In September of 2014, private photos of a number of celebrities, including Kate Upton and Jennifer Lawrence, were leaked onto the image-based bulletin board 4chan. It was soon discovered that this leak occurred as a result of a brute force attack against Apple’s iCloud, which until then had not limited the number of login attempts for each user account.Hackers exploited this oversight via the use of a password-breaking tool known as iBrute, which enabled them to gain unauthorized access to several celebrities’ accounts and steal their private photos from available data backups.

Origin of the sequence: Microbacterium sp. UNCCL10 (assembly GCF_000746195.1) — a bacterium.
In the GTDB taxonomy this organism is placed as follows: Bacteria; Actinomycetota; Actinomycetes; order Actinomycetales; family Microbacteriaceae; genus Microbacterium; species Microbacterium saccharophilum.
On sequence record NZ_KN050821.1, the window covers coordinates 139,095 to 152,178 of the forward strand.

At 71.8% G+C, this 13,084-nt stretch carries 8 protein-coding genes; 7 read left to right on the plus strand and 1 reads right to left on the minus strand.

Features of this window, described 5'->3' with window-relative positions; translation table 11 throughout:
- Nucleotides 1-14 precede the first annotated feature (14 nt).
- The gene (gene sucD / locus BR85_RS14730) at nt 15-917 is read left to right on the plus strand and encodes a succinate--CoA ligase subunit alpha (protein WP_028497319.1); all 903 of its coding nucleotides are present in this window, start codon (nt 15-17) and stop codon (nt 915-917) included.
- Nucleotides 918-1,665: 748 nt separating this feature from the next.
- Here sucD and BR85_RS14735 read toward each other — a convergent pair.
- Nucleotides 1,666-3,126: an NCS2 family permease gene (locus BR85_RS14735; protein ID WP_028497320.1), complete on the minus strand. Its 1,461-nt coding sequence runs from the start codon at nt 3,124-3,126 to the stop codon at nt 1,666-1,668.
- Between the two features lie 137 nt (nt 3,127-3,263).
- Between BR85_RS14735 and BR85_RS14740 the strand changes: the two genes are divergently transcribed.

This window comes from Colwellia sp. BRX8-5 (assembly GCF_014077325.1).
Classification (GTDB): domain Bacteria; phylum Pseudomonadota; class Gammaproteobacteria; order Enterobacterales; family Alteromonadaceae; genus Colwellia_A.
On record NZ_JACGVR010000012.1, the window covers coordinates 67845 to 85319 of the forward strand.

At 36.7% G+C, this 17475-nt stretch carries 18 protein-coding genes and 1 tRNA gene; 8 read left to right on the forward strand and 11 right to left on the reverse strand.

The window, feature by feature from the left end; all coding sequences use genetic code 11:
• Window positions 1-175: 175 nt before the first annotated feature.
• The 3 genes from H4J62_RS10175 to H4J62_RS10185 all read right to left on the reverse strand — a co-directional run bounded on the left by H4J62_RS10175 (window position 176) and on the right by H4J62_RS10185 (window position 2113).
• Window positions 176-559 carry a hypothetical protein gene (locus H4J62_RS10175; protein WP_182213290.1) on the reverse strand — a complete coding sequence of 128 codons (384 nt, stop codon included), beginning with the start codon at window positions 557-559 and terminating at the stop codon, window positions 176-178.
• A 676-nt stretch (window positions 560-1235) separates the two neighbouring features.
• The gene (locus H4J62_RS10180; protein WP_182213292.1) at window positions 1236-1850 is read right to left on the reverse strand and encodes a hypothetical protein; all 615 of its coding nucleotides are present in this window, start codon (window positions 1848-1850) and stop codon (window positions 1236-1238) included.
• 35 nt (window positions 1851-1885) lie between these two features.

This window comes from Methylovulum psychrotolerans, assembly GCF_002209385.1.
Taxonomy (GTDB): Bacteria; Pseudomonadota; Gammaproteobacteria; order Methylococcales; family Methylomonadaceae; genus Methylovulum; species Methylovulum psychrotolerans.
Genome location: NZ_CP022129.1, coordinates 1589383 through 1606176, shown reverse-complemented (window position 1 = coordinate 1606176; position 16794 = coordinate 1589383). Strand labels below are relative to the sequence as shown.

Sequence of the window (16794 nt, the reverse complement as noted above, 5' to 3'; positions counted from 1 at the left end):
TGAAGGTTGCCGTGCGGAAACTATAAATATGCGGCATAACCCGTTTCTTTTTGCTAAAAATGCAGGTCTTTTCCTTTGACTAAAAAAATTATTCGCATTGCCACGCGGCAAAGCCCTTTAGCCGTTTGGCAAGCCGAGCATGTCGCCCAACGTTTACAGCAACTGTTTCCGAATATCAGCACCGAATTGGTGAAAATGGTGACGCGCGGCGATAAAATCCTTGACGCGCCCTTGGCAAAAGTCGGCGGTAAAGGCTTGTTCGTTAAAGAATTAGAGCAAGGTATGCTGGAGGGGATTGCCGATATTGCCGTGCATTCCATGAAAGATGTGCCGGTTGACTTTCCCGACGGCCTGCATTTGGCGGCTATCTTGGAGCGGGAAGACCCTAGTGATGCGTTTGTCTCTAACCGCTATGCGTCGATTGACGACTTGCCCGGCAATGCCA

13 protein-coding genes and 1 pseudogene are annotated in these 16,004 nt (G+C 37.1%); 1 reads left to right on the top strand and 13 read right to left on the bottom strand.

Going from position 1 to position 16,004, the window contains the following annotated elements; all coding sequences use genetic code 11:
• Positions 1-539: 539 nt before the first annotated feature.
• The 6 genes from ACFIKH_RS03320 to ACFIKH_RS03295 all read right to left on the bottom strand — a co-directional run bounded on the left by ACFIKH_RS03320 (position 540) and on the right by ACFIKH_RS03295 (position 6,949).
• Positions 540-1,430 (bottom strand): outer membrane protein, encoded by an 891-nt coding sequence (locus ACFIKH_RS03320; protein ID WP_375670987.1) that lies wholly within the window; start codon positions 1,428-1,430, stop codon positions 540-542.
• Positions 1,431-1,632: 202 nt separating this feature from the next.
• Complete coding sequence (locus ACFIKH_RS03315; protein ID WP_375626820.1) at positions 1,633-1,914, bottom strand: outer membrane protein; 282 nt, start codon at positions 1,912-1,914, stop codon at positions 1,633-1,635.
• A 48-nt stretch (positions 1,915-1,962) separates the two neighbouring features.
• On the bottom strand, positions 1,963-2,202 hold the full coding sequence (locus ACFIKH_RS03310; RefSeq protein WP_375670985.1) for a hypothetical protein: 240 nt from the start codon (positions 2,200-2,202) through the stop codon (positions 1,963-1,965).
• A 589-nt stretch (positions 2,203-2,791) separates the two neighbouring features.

It is important to note that iCloud is not the only service to have been recently threatened by brute force attacks, however. This type of attacks also affects online accounts stored on users’ mobile devices, as a recent study conducted by AppBugs reveals.Of some 100 mobile apps analyzed, AppBugs found that 53 mobile apps are vulnerable to password brute force attacks. These vulnerabilities threaten the password security of approximately 600 million users, both on the Android and iOS mobile platforms.“Every single issue is an imminent threat to all users using that app,” AppBugs warns. “Once an attacker knows an app is vulnerable to brute force, this person can launch immediately attacks to guess user’s password from the web service of the vulnerable app on all user accounts.”As with the iCloud leak, AppBugs’ study reveals that these apps, which include iHeartRadio, CNN, and Walmart, do not set a limit on the number of times a user can try to access their account.AppBugs is right. According to a research paper written by Joseph Bonneau of the University of Cambridge, passwords in general contain between only 10 and 20 bits of security against any form of attack.